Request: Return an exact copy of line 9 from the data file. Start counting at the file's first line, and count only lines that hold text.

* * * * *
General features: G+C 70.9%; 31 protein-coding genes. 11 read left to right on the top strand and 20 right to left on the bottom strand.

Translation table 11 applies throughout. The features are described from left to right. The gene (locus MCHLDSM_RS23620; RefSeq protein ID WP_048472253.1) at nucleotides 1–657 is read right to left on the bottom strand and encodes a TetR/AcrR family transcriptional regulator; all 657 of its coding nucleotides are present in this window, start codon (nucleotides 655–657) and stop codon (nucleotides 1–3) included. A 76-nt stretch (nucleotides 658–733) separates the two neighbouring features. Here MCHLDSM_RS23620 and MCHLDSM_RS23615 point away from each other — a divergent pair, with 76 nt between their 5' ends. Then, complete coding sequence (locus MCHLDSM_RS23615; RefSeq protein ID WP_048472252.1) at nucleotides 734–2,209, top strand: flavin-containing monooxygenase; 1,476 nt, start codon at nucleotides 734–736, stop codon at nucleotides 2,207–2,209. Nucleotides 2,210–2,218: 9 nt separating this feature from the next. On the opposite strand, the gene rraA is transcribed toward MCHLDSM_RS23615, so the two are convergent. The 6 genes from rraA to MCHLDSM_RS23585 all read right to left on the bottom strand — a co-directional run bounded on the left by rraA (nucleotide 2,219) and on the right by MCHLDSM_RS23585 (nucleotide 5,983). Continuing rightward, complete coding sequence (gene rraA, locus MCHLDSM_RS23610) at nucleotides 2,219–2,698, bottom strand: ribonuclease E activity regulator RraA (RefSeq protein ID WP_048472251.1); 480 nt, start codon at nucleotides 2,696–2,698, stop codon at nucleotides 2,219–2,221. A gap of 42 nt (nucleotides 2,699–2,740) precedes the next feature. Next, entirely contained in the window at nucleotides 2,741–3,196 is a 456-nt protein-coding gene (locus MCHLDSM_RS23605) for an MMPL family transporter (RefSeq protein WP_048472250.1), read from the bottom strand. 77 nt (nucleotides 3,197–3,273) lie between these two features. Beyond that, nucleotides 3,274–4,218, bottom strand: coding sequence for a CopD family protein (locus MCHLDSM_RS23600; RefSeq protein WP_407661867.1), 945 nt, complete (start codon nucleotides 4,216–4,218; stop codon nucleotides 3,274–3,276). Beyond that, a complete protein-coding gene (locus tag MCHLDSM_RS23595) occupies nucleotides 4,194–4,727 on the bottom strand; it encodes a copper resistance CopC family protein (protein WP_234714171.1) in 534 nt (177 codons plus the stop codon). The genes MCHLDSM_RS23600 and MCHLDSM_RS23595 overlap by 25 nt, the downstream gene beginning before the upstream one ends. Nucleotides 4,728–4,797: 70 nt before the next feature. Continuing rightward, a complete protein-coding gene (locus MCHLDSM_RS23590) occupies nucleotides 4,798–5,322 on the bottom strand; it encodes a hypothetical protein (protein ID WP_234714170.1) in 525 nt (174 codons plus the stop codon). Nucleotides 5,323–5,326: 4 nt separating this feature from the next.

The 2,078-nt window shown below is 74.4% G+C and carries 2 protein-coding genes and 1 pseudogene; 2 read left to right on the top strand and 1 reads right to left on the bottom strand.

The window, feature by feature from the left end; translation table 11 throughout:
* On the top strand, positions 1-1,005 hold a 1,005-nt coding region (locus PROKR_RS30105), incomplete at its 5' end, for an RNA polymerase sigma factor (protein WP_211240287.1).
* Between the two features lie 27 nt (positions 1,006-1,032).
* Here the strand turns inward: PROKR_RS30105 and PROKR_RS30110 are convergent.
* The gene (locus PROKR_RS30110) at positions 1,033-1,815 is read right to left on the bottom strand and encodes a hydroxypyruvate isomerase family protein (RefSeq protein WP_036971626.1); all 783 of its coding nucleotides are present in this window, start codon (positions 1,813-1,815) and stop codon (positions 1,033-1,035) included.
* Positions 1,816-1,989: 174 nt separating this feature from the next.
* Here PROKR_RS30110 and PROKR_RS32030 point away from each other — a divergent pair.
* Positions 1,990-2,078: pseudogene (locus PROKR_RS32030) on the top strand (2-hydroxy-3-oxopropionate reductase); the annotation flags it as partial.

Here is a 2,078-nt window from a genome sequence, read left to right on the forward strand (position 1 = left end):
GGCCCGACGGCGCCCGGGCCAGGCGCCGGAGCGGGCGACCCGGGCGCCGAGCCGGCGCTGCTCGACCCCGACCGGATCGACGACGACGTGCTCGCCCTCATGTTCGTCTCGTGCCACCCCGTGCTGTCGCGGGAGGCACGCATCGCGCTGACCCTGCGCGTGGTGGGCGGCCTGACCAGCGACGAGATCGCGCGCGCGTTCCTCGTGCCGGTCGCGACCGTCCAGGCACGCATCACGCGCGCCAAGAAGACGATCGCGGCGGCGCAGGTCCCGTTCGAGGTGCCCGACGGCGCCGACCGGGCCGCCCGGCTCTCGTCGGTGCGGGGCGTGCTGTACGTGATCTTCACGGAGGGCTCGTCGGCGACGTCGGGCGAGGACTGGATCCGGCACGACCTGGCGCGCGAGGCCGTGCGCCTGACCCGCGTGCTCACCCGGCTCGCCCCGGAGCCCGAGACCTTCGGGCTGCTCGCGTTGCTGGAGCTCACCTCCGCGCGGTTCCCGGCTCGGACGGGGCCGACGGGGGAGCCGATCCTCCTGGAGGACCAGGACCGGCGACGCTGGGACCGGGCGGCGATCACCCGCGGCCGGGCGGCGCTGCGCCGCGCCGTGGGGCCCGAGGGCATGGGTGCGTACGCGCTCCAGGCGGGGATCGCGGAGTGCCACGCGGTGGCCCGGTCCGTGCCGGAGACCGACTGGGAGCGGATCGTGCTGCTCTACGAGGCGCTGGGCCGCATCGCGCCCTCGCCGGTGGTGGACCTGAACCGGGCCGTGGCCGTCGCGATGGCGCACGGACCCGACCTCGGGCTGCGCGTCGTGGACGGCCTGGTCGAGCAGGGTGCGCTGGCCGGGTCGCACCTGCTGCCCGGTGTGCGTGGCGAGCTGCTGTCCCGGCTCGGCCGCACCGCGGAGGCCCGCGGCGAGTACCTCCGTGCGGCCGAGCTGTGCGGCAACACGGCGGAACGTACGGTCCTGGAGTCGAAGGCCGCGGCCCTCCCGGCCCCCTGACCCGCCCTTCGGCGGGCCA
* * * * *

* Positions 1,816-1,989: 174 nt separating this feature from the next.